Georgia Code (O.C.G.A. § 46-3A-9) authorizes a lost revenue adjustment mechanism for electric utilities, but not natural gas utilities. A utility may recover costs and an “additional sum” for approved programs. According to the Governor’s Office of Consumer Affairs, Consumers’ Utility Counsel Division the purpose of the additional sum “is to compensate the utility for lost revenues and increased risks as a result of implementing conservation, load management, co-generation, and/or renewable energy technologies.


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August 12, 2013


Reward Structures for Successful Energy Efficiency Programs

By statute (O.C.G.A. § 46-3A-9), a utility may recover costs and an additional sum for commission-approved demand-side management programs to encourage development of demand-side and energy efficiency resources. For the Power Credit Single Family Program, the only approved program currently in place, Georgia Power earns an additional sum of 10% of actual net benefits of electricity savings (as determined by the Program Administrator test) if they achieve annual incremental kWh savings of more than 50% of projections for a portfolio (residential or commercial) of programs. If programs achieve less than 50% of projected kWh savings, the additional sum is 0.5% of net benefits for demand response measures and 3% of net benefits for energy efficiency measures. There is no cap on the incentive payments; however, if the incentive sum exceeds program costs, the portion of the total that exceeds the program cost is limited to 5% of actual net benefits. GP was schedule to receive no incentive payment in 2011 and half the additional sum in 2012. (See Docket 31082)


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August 9, 2013


Energy Efficiency as a Resource

Every three years, regulated Georgia utilities must file integrated resource plans (IRPs) with the commission. The plans must detail the utilities' forecast requirements, taking into account present and projected energy demands and any demand reductions that are the result of improved energy efficiency measures in any and all sectors. In Georgia Power's 2010 IRP (Docket 31081), the commission adoped a policy recognizing energy efficiency as a priority resource. Georgia Power’s most recent IRP was approved in July 2013 (Docket 36498).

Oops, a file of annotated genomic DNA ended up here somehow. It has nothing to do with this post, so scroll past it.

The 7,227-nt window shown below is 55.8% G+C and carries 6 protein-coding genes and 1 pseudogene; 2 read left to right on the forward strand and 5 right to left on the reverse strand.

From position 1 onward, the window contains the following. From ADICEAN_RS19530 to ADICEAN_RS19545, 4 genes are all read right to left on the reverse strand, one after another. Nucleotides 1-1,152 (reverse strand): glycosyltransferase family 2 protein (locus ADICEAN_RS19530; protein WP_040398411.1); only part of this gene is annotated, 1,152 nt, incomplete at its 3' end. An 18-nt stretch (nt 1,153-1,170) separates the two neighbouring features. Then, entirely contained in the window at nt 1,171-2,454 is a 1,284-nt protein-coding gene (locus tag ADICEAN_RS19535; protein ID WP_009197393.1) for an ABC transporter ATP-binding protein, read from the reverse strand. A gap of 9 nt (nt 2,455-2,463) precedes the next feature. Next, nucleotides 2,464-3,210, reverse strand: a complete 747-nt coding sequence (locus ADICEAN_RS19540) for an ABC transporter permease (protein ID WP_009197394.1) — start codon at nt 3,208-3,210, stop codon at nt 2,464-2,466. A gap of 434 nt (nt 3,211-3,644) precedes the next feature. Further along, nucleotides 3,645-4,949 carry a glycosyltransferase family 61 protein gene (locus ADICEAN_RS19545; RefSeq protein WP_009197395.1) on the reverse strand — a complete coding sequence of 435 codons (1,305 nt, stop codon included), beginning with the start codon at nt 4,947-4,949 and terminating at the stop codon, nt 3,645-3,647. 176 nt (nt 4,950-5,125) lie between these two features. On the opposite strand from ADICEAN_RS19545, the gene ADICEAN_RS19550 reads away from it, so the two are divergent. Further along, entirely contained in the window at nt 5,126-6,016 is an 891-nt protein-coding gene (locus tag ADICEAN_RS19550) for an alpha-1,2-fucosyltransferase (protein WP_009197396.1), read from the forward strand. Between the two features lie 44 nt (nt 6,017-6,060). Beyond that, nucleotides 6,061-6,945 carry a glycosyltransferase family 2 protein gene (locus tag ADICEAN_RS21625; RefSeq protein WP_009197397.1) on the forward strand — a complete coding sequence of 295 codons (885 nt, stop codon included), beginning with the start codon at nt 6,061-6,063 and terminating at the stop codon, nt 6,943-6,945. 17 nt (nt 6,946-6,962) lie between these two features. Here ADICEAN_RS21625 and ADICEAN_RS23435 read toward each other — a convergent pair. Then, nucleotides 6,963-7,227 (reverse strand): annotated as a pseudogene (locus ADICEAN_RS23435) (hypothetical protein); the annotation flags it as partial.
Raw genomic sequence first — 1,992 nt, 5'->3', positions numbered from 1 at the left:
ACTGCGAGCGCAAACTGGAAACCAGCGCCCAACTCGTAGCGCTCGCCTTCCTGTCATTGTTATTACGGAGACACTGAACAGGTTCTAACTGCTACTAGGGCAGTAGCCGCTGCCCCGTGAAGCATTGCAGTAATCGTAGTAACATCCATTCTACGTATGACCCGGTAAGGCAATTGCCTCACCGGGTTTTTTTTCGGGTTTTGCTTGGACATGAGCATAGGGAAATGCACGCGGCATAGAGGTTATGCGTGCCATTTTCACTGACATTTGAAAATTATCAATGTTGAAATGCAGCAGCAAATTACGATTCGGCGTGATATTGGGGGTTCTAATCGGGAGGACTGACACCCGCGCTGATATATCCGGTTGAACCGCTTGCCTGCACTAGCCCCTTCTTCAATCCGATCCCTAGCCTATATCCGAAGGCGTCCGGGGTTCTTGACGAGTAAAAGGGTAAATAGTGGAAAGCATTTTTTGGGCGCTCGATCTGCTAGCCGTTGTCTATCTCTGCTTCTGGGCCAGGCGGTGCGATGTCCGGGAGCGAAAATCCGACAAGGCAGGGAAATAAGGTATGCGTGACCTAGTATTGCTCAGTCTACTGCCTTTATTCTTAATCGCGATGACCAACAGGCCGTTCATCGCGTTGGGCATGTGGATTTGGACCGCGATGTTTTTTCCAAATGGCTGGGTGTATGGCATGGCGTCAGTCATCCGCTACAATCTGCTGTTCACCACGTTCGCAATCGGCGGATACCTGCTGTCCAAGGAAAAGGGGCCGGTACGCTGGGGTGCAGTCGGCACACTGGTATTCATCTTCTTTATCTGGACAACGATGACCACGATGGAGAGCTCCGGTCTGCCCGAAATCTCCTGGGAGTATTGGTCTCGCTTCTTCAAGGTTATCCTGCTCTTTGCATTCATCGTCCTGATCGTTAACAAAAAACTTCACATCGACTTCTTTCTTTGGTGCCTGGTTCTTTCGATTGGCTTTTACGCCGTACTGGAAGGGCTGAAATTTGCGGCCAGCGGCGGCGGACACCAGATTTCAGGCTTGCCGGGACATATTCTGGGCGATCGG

For more information on energy efficiency as a resource, click here.


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September 10, 2013


Evaluation, Measurement & Verification
  • Cost-effectiveness test(s) used: TRC, UCT, PCT, SCT, RIM
  • Uses a deemed savings database: no

The evaluation of ratepayer-funded energy efficiency programs is not formally required in Georgia. However, Georgia has established formal rules and procedures for evaluation, which are stated in Rules 515-3-4-.09(3)(e) 4 and 5. Statewide evaluations and evaluations for each of the utilities are conducted. Georgia uses all of the five classic benefit-cost tests identified in the  California Standard Practice Manual. These are the Total Resource Cost (TRC), Utility/Programs Administrator (UCT), Participant (PCT), Social Cost (SCT), and Ratepayer Impact Measure (RIM). The rules for benefit-cost tests are not specified, and Georgia does not have a primary cost-effectiveness test that it relies upon.


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August 9, 2013